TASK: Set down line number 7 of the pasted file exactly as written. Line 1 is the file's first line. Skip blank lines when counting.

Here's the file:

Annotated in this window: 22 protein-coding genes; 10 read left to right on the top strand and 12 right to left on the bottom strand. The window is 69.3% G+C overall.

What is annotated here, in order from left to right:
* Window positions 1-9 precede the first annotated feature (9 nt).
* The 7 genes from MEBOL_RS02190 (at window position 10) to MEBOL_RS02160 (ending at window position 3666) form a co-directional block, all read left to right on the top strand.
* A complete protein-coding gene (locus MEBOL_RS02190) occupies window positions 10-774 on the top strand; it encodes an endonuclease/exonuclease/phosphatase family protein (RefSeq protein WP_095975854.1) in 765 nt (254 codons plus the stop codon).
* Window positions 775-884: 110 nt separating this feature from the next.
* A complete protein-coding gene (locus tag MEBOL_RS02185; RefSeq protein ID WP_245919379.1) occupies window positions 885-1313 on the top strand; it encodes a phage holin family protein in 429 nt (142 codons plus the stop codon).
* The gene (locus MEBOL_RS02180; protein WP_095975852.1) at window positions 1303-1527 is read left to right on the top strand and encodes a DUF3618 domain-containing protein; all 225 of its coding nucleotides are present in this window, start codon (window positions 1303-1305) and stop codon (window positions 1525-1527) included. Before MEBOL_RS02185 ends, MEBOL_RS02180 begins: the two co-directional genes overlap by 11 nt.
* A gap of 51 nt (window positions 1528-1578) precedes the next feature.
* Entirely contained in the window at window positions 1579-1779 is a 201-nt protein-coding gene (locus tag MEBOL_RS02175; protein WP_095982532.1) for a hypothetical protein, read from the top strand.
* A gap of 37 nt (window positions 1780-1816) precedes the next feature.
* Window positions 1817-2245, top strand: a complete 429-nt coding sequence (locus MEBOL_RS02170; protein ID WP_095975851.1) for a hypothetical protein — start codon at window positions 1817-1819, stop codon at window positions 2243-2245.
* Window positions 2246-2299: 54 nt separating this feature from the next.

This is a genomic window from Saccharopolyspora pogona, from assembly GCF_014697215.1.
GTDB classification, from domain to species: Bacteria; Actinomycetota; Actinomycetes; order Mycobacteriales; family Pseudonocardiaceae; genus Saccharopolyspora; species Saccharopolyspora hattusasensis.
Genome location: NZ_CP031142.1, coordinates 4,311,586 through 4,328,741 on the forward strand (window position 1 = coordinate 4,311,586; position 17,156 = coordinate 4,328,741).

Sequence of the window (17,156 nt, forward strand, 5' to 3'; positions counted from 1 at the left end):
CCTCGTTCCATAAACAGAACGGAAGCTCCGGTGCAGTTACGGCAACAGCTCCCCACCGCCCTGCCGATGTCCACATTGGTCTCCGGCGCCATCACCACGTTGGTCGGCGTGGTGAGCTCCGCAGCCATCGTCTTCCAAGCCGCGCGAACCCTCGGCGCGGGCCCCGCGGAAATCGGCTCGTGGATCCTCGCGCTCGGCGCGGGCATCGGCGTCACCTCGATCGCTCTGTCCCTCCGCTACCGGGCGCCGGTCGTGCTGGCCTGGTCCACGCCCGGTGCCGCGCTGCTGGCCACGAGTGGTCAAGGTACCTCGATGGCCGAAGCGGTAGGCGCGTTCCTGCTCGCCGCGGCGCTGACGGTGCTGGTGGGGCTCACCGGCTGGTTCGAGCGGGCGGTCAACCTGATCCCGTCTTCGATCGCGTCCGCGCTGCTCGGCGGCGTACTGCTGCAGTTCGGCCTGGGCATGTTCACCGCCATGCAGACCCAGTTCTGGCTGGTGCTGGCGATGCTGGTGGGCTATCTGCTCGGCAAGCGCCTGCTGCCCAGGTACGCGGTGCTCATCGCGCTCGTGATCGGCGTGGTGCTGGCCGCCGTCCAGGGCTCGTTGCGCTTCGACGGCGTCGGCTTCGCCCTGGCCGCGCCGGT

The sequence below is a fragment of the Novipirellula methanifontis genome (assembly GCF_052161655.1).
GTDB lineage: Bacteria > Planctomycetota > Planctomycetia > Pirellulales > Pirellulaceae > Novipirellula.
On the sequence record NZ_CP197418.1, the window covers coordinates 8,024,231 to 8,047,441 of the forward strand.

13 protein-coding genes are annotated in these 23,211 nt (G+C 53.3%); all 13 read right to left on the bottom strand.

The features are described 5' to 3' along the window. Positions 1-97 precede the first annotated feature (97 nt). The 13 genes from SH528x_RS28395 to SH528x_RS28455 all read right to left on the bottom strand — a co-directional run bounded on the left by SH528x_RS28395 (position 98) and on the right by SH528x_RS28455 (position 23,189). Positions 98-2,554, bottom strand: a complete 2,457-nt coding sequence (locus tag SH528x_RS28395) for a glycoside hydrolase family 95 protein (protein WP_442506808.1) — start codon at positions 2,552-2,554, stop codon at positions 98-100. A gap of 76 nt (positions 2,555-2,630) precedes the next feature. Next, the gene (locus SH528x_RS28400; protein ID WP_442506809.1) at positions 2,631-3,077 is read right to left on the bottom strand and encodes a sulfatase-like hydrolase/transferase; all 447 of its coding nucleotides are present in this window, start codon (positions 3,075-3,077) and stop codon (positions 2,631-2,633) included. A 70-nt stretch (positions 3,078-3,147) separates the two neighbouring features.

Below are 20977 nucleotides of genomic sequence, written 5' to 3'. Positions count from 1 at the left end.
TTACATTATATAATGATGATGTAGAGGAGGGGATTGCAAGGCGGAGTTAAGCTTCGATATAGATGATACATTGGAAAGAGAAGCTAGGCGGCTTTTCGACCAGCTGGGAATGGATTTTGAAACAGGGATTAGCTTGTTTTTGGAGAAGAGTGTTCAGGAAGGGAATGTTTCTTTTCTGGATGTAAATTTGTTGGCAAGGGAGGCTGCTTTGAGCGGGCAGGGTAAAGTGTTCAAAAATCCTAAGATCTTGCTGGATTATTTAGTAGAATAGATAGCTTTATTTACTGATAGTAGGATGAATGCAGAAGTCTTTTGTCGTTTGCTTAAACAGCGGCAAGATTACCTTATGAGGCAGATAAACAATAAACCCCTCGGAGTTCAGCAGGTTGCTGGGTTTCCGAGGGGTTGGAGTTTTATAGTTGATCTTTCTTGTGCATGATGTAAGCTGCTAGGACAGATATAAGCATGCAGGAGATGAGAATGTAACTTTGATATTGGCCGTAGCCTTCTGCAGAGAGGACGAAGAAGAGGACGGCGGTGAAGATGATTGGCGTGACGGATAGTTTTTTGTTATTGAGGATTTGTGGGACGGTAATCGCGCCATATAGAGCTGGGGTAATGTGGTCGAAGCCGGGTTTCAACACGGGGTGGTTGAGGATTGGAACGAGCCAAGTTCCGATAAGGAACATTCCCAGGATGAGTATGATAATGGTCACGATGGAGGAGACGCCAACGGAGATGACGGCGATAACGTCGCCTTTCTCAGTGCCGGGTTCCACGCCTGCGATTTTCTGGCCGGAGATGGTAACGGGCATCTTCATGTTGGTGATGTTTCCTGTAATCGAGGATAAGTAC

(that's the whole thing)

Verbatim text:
* A complete protein-coding gene (locus tag MEBOL_RS02185; RefSeq protein ID WP_245919379.1) occupies window positions 885-1313 on the top strand; it encodes a phage holin family protein in 429 nt (142 codons plus the stop codon).